Take the 2-minute tour ×
Stack Overflow is a question and answer site for professional and enthusiast programmers. It's 100% free, no registration required.

I am looking for a way to create a specified correlation between 2 variables, regardless of their distribution, given that the ordening is allowed to change. The motivation has to do with Bayesian statistics.

Imagine variable a which holds 100 random normal numbers, while variable b holds the numbers 1...100.

There will be 100 factorial permutations possible, and most of the time correlations between -0.95 and 0.95 will exist among all possible permutations of variable b.

I wrote a little script in R to try to find the correlation in an iterative way.

  • Iterate through all the indexes, checking whether the previous correlation is lower or higher than the sought correlation.

  • If the correlation is too low it will switch the number belonging to the index with the number belonging to a random index lower.

  • If the correlation is too high it will switch the number belonging to the index with the number belonging to a random index higher.

  • It will then check whether the new correlation is better than the old one, and keep the one closest to the wanted correlation.

  • It will keep going over all the indices in order (from 1 to 100), and after every iteration it then checks whether it is within the wanted correlation +/- tolerance and return the permuted variable.

Usually in around 2000 iterations the specified correlation will be found by a tolerance of 0.0005.

Note that index here is actually iteration

Index in the picture represents iterations.

My question is how to do this permutation in a smarter way, such that the correlation will be quicker found.

share|improve this question
I'd like to add that general information on how to approach this might already be useful... how to get a better understanding of how to improve finding correlation. –  PascalvKooten Apr 29 '13 at 18:25
Would it be possible somehow to use root finding? –  PascalvKooten Apr 29 '13 at 18:31
Have a look at en.wikipedia.org/wiki/Simulated_annealing. I would shoot for something like it, where at each iteration a lot of random permutations are considered and the best (closest in absolute value to your objective) is kept. Overall, something a little more random and maybe more vectorized than your high level description suggests. –  flodel Apr 29 '13 at 22:27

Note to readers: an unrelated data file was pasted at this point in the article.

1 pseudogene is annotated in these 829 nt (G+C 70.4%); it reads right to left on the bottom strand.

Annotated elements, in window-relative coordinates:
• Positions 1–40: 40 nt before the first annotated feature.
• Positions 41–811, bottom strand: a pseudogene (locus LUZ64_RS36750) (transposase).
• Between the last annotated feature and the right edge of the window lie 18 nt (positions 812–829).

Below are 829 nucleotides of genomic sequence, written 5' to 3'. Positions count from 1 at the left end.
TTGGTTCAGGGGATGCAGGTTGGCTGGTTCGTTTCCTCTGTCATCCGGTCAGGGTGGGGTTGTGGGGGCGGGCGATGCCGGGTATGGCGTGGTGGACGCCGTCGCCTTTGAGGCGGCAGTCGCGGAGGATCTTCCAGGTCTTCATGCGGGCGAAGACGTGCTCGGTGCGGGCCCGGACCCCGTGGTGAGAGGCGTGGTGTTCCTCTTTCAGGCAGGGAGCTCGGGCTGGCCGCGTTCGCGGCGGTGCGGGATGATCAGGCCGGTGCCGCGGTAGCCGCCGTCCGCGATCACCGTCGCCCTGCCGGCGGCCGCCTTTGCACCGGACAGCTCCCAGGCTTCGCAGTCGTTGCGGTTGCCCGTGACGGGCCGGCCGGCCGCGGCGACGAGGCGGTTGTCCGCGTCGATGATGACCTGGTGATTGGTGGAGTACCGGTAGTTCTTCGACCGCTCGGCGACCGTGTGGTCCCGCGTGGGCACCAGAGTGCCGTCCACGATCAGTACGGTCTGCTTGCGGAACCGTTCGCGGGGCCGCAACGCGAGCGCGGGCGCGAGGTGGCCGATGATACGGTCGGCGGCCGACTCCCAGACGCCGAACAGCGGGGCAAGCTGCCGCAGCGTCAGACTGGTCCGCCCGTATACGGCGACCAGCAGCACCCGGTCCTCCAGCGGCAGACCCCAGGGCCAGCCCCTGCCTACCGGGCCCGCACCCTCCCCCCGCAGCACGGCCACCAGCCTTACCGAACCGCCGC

I am running the benchmark on it now. I realized my code had some small flaws. Your method will be more efficient I think when I try to extend this to more variables. Thank you. Maybe try to extend this comment so that it will make a nice answer? –  PascalvKooten Apr 30 '13 at 7:24

1 Answer 1

Based on flodel's idea to, at each iteration, propose several candidates. Here it actually tests all candidates; while this is fine for my variables of length 100, a sample should be preferred later for more cases.

AnnealCor <- function(x, y, corpop, tol) {  
    while(abs(cor(x,y) - corpop) > tol) {       
        for (i in 1:length(y)) {
            numbers <- 1:length(y)
            correlation <- 1:length(y)
            for (j in numbers) {
                switcher <- y
                switcher[c(i,j)] <- y[c(j,i)]
                correlation[j] <- cor(x, switcher) 
        tokeep <- which(abs(correlation - corpop) ==  min(abs(correlation - corpop)))[1]
        y[c(i, tokeep)] <- y[c(tokeep,i)]
        if (abs(cor(x,y) - corpop) < tol) {break}

Benchmark time based on 100 repetitions has a median of 200 miliseconds.

share|improve this answer

Your Answer


By posting your answer, you agree to the privacy policy and terms of service.

Not the answer you're looking for? Browse other questions tagged or ask your own question.